Today we have a guest post from Anna Marley, author of The Artist's Garden: American Impressionism and the Garden Movement, sharing the story behind the catalog and its accompanying exhibition, which opens today! In this post, she shares some images from the book and show. Click any image to see a larger version in a new window.
In the summer of 2013, I was privileged to receive a Research Fellowship from the Winterthur Museum, Garden, and Library to work on the research and writing that resulted in the catalog The Artist’s Garden: American Impressionism and the Garden Movement, and the exhibition that accompanies it. I spent a month at Winterthur immersing myself in the contemporary garden literature of the period. This literature informed both my scholarship and the objects we have included in the exhibition. In this blog post I want to highlight some of the beautiful books and magazines that are bound up in The Artist’s Garden.
Instruction in the “art” of gardening—how to select and arrange plants to achieve coloristic and atmospheric effects—came to America almost entirely from England. Gertrude Jekyll was the grande dame of early twentieth-century garden design and writing. Her landscaping in England and the United States was among the first to demonstrate sensitivity to color, texture, and the lived experience of the garden in its design. In her books and magazine articles on the subject, she advised gardeners to arrange plants in informal, naturalistic drifts of harmonious color, inspired by impressionist painting, and modern scientific theories of color epitomized in Frenchman Eugene Chevreul’s color wheel. Her blending of practical advice for the amateur gardener with a cultural nostalgia for simpler times influenced the work of American garden authors such as Beatrix Farrand, Hildegarde Hawthorne, Neltje Blanchan, and Alice Morse Earle.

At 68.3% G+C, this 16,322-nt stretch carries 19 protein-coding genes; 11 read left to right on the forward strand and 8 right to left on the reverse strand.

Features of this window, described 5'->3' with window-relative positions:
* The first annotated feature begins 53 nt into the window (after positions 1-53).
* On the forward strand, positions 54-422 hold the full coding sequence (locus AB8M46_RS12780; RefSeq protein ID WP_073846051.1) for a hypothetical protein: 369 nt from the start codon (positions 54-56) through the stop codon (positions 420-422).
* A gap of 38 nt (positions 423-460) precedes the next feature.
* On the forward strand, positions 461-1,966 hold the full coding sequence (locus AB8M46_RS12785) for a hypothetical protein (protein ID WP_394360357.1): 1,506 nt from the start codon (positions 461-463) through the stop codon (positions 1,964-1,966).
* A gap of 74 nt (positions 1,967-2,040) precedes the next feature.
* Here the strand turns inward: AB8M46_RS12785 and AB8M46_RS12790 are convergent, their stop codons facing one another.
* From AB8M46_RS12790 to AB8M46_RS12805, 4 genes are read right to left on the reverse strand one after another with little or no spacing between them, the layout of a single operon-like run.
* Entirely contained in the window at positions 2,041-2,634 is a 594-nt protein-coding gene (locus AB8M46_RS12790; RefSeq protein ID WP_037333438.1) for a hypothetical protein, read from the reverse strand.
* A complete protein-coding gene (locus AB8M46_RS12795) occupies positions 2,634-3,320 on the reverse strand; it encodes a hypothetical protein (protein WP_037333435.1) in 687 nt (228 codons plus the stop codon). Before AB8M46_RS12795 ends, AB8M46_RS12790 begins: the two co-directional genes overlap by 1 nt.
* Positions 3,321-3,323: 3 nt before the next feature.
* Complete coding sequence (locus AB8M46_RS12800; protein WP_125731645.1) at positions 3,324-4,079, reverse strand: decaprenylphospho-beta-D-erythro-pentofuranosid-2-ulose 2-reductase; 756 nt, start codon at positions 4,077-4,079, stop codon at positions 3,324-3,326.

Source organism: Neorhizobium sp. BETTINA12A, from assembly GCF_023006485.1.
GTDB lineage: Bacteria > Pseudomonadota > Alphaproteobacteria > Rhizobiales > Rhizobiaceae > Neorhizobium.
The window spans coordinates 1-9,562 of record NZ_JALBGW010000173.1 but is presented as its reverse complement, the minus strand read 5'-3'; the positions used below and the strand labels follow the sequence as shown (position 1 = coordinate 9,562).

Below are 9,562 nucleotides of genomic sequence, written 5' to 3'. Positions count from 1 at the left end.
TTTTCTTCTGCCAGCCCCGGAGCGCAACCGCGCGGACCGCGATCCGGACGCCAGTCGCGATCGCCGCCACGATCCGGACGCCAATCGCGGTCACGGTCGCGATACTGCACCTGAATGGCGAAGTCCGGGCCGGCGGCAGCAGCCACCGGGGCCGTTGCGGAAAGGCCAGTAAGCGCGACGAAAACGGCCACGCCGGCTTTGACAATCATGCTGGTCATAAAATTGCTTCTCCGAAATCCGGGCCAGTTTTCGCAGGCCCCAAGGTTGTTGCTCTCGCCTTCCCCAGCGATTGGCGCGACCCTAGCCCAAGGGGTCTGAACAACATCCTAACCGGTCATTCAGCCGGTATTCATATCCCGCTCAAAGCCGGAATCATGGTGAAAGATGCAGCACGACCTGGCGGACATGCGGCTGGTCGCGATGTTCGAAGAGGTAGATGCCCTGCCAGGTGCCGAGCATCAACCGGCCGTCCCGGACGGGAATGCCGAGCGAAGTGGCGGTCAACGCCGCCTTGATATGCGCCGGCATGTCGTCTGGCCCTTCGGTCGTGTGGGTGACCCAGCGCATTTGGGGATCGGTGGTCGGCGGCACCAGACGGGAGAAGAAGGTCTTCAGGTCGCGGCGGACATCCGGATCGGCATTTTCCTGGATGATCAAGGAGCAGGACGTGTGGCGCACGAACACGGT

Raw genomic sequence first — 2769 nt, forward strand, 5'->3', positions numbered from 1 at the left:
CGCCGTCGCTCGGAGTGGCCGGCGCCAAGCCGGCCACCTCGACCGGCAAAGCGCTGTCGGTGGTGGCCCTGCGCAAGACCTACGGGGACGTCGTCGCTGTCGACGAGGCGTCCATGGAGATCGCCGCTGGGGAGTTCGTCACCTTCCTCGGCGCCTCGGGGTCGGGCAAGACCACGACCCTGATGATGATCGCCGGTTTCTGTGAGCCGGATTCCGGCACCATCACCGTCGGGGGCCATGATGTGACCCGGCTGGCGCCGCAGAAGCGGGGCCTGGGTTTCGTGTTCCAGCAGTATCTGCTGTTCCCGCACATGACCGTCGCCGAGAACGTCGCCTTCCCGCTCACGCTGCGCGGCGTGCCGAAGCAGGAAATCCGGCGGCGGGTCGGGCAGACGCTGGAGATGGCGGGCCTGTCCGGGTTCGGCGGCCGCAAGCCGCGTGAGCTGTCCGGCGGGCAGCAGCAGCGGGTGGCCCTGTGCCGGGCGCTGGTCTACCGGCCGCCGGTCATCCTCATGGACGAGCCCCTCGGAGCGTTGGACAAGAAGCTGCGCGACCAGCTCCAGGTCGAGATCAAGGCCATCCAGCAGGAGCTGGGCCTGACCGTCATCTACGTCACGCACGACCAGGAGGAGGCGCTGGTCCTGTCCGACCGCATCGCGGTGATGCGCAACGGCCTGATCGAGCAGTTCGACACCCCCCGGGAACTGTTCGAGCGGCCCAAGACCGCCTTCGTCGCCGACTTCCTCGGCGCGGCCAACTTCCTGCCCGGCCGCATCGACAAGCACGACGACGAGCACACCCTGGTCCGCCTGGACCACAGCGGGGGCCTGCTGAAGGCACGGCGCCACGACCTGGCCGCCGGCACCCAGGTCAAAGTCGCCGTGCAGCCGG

Important shifts in middle class life at the turn of the century became the catalyst for a burgeoning publishing industry of garden literature. As more and more people of moderate means filled their leisure hours by becoming amateur gardeners, their desire for gardening manuals and representations of suburban home gardens increased. Titles such as Wright’s The Garden of a Commuter’s Wife defined and informed this audience. The “commuter” is that successful businessman who has moved his family from the city, where he works, to the suburbs. In these middle class communities, housewives had the time and space to cultivate personal gardens.
At the same time, the presence of actual women—as artists, writers, hardworking laborers or celebrity gardeners—in garden painting and literature of the period marks a convergence of art and gardening with Progressive era politics. American artistic interest in representing the garden flourished in the late nineteenth century alongside the burgeoning middle-class garden movement. This movement was led by women garden writers and landscape architects who presented themselves as cultural personalities who blended art, poetry, and gardening in their careers. Women like Celia Leighton Thaxter, Beatrix Farrand, Anna Lea Merritt, and Gertrude Jekyll were at the vanguard of professionalizing women’s work. They used their public platform to engage social issues like environmental conservation or immigration through the metaphor and example of the garden. Professional artists such as Cecilia Beaux, Maria Oakey Dewing, Lilian Westcott Hale, Violet Oakley, and Jane Peterson were their trailblazing painterly equivalents, coupling their interest in modern art with a love of the garden.